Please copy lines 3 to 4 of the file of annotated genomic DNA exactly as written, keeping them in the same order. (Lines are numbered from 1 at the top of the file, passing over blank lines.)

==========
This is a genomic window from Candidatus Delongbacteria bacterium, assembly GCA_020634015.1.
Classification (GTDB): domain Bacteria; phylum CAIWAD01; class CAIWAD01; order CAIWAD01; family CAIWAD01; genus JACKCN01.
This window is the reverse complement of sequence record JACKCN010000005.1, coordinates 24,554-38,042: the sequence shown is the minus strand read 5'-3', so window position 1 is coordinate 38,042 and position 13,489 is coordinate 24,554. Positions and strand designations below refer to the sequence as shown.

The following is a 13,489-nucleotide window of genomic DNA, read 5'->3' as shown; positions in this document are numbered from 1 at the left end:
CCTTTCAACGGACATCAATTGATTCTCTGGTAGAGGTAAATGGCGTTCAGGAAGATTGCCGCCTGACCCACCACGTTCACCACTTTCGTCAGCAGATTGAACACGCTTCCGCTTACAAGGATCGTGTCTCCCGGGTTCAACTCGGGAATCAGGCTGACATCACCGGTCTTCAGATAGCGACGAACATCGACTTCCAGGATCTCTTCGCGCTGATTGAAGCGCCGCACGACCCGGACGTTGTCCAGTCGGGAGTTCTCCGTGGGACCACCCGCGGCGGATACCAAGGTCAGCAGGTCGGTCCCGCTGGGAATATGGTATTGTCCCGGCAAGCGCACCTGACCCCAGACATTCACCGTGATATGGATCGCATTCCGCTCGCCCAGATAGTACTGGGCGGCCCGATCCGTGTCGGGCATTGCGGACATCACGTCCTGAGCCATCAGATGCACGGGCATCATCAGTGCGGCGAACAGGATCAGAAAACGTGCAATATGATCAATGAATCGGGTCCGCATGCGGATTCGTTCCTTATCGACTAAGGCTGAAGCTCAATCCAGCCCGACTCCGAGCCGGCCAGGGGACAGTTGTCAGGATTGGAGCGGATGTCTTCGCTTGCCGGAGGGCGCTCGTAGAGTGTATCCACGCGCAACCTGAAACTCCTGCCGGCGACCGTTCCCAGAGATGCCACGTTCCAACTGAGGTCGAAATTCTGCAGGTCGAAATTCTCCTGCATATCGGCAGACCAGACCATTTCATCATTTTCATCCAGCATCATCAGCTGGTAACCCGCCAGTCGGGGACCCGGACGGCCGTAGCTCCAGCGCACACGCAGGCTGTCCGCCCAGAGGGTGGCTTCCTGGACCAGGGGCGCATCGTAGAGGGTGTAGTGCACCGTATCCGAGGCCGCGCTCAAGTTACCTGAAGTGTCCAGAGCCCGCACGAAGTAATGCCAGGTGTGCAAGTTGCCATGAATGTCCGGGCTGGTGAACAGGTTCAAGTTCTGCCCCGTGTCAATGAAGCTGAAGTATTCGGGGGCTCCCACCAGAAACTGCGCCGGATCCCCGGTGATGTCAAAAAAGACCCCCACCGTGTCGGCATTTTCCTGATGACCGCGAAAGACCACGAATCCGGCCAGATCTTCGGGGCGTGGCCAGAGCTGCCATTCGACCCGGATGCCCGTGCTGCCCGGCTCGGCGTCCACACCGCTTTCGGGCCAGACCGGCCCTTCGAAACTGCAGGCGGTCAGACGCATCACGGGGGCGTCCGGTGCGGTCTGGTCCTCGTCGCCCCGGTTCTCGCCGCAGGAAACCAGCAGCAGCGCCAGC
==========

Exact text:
This window is the reverse complement of sequence record JACKCN010000005.1, coordinates 24,554-38,042: the sequence shown is the minus strand read 5'-3', so window position 1 is coordinate 38,042 and position 13,489 is coordinate 24,554. Positions and strand designations below refer to the sequence as shown.

The following is a 13,489-nucleotide window of genomic DNA, read 5'->3' as shown; positions in this document are numbered from 1 at the left end: